The Taming of the Shrew Analysis
by William Shakespeare

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The Taming of the Shrew Analysis

Role of Marriage in a Shakespearean Comedy

Shakespearean comedies follow a similar story arc and ending. A couple is kept apart by society or the will of their parents. Through disguises, mistaken identities, or magic, the couple eventually change the minds of those who opposed their match and marry. If the audience follows Bianca’s story, they will find a traditional Shakespearean comedy. Baptista’s rule that Katherine must marry before Bianca keeps Bianca and her lovers apart. Bianca’s suitors disguise themselves as school teachers in order to get close to her. The play ends with Bianca’s marriage to Lucentio after Lucentio reveals everyone’s identities.

On the other hand, Petruchio and Katherine’s story defies many tropes of comedy. Petruchio and Katherine are not kept apart by society, but rather by Katherine’s harsh temper. Petruchio never disguises himself or his intentions. He even explicitly tells the audience his plan to break Katherine like a falcon in a soliloquy. Their marriage takes place in act III, at the turning point of the play rather than at the end of the play.

The unusual structure of Petruchio and Katherine’s story suggests that their tale has an atypical message for a comedy. It could be a tragicomedy like Romeo and Juliet, in which the marriage is in the middle of the play so that the audience can see a tragedy occur after the marriage. In The Taming of the Shrew, the tragedy would be the death of Katherine’s spirit at the end of the play. It could also mock the perception of marriage as an end point. Unlike Bianca’s marriage, which is an end in itself, Katherine’s marriage is not complete until she gives her speech at the end. In this speech, Katherine tells the other women to “vail your stomachs,” which means subdue your pride. Katherine chooses to relinquish her pride in order to be in a happy marriage with Petruchio. Then, Petruchio repeats his line from act II, scene I (“kiss me Kate”) when he describes their pending marriage to which Katherine did not consent. The first time Petruchio says the line, he is speaking for her and imposing his will on her. The second time, Petruchio frames the words with “come on, and kiss me Kate.” In using this language, he allows her to choose to kiss him and proves that they are equals in their marriage. The moral of their marriage becomes more about how to inhabit a marriage as equals rather than the “happily ever after” marriage that Bianca achieves.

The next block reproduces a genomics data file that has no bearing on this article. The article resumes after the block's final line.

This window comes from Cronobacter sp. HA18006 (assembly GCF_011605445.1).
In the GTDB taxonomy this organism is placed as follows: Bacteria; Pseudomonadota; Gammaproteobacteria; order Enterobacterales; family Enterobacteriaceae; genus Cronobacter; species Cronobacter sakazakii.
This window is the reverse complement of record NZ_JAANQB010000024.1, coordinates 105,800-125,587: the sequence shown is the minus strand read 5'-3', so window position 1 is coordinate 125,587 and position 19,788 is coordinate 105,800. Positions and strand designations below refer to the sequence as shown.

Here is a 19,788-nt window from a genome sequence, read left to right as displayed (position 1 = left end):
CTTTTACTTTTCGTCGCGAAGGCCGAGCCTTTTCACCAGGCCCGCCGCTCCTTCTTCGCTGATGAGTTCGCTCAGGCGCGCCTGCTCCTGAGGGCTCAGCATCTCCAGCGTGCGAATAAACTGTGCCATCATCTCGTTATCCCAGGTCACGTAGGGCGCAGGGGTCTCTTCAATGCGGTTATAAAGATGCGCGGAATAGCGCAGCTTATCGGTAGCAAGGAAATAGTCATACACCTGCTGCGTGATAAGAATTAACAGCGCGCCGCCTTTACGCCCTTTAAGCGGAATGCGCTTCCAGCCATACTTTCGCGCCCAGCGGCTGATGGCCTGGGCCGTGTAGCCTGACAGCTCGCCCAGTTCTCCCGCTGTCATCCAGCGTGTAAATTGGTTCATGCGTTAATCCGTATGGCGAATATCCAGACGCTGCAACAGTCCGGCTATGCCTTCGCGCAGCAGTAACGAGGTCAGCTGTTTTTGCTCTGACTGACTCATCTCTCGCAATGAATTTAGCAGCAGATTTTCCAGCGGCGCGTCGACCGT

Historical Context

The inspiration for this play came from popular, Early Modern folktales about husbands brutally taming their disobedient wives. While contemporary readers rightly view the concept of “taming” as aggressive and misogynistic, it was a very common practice in Elizabethan England. “Shrew” is a derogatory term for a woman who has a sharp tongue, bad temper, and independent mind. In other Elizabethan tales, shrews will scold, nag, tease, or badger their husbands and suitors. Because these were seen as extremely undesirable traits, men were legally allowed to beat this willfulness out of their wives. Many disobedient women were beaten and then wrapped in salted skin until they agreed to be obedient to their husbands. Other punishments included wearing a metal helmet called a “Scold’s Bridle” that used a metal tongue depressor to keep the woman from speaking, or strapping the woman to a stool and repeatedly dunking her in the river until she yielded. In light of these common and harsh bodily punishments, it is interesting that Petruchio chooses to use words as his primary means of breaking Katherine’s will. The only violent physical harm Petruchio causes is when he beats his servants for “offenses” against his mistress.

The play was originally performed without much scenery or props. The actors would have heightened the physical comedy and distinguished their characters by costumes. All parts would have been played by men and skilled boys, as Elizabethans believed...

(The entire section is 5,006 words.)